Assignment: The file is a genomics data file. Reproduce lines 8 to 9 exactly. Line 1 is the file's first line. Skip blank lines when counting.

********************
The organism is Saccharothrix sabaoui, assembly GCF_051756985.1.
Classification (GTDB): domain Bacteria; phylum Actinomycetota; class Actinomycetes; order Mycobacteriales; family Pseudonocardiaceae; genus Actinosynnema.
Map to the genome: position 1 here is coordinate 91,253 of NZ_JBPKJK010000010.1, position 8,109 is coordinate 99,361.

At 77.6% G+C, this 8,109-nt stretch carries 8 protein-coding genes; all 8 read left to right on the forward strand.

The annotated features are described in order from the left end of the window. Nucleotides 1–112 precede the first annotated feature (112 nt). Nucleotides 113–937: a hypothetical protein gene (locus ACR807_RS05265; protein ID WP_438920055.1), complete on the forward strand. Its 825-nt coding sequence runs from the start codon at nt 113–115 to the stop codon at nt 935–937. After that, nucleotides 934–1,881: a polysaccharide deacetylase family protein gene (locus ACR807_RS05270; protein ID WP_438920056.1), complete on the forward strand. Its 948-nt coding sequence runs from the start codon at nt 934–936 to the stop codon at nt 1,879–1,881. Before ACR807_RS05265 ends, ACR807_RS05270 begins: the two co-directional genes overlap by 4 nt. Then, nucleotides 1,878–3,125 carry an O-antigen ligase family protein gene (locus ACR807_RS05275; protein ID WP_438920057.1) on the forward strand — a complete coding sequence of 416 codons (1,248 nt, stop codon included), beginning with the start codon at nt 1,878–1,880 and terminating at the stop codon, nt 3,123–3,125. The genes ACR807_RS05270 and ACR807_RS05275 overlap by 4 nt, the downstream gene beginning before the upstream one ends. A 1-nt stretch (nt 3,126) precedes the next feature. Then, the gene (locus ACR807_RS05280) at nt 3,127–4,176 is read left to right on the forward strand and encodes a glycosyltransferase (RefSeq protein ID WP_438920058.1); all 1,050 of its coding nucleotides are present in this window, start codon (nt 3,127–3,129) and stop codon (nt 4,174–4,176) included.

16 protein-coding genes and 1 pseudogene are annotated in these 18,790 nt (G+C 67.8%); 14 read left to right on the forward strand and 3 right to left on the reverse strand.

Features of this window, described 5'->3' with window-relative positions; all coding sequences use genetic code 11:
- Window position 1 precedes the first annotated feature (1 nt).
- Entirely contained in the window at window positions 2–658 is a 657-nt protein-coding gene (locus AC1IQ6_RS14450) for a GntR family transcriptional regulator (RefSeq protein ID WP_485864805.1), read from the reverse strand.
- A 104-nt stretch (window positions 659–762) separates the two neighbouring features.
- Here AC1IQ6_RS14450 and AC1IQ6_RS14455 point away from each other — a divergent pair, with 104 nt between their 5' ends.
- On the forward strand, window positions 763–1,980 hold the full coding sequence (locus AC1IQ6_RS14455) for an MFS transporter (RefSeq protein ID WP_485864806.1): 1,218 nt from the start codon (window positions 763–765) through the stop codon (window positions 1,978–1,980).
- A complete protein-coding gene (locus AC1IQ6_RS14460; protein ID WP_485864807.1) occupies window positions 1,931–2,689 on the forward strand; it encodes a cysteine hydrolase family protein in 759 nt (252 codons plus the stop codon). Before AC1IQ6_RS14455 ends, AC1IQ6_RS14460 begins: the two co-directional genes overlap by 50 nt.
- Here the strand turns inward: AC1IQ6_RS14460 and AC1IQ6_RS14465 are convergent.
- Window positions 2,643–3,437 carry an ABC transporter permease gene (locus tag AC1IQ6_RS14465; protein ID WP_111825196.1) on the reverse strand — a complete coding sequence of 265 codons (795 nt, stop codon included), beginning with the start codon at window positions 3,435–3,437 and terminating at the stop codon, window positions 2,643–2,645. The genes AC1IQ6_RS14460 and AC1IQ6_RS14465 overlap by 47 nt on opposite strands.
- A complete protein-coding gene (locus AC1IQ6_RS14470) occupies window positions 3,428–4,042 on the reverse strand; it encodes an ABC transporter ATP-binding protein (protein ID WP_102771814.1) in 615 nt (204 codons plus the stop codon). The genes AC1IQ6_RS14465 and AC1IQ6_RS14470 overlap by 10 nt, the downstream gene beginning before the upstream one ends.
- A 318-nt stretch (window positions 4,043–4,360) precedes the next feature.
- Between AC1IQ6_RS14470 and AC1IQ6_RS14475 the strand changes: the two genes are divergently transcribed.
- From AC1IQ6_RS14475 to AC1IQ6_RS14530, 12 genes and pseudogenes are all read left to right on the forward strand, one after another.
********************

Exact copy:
- Window position 1 precedes the first annotated feature (1 nt).
- Entirely contained in the window at window positions 2–658 is a 657-nt protein-coding gene (locus AC1IQ6_RS14450) for a GntR family transcriptional regulator (RefSeq protein ID WP_485864805.1), read from the reverse strand.